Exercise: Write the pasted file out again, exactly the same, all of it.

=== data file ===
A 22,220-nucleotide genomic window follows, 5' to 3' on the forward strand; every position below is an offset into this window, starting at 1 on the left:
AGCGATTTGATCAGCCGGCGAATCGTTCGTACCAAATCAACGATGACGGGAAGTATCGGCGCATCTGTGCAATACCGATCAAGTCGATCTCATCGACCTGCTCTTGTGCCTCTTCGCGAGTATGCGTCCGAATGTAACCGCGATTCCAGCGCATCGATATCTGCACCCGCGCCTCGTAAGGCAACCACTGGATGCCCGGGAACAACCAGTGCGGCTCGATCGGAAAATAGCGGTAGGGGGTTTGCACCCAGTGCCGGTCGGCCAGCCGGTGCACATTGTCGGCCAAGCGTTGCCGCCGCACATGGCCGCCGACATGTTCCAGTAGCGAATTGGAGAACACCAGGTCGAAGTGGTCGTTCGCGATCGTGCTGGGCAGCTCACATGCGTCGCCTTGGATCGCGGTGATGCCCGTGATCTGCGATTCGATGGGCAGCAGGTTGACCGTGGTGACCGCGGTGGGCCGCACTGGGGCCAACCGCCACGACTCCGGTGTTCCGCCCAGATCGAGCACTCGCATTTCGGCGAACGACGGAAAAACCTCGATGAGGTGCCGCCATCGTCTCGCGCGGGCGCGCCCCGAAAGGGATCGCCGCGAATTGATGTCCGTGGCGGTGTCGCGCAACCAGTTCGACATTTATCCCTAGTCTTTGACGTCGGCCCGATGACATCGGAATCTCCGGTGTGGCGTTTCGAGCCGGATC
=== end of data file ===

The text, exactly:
A 22,220-nucleotide genomic window follows, 5' to 3' on the forward strand; every position below is an offset into this window, starting at 1 on the left:
AGCGATTTGATCAGCCGGCGAATCGTTCGTACCAAATCAACGATGACGGGAAGTATCGGCGCATCTGTGCAATACCGATCAAGTCGATCTCATCGACCTGCTCTTGTGCCTCTTCGCGAGTATGCGTCCGAATGTAACCGCGATTCCAGCGCATCGATATCTGCACCCGCGCCTCGTAAGGCAACCACTGGATGCCCGGGAACAACCAGTGCGGCTCGATCGGAAAATAGCGGTAGGGGGTTTGCACCCAGTGCCGGTCGGCCAGCCGGTGCACATTGTCGGCCAAGCGTTGCCGCCGCACATGGCCGCCGACATGTTCCAGTAGCGAATTGGAGAACACCAGGTCGAAGTGGTCGTTCGCGATCGTGCTGGGCAGCTCACATGCGTCGCCTTGGATCGCGGTGATGCCCGTGATCTGCGATTCGATGGGCAGCAGGTTGACCGTGGTGACCGCGGTGGGCCGCACTGGGGCCAACCGCCACGACTCCGGTGTTCCGCCCAGATCGAGCACTCGCATTTCGGCGAACGACGGAAAAACCTCGATGAGGTGCCGCCATCGTCTCGCGCGGGCGCGCCCCGAAAGGGATCGCCGCGAATTGATGTCCGTGGCGGTGTCGCGCAACCAGTTCGACATTTATCCCTAGTCTTTGACGTCGGCCCGATGACATCGGAATCTCCGGTGTGGCGTTTCGAGCCGGATC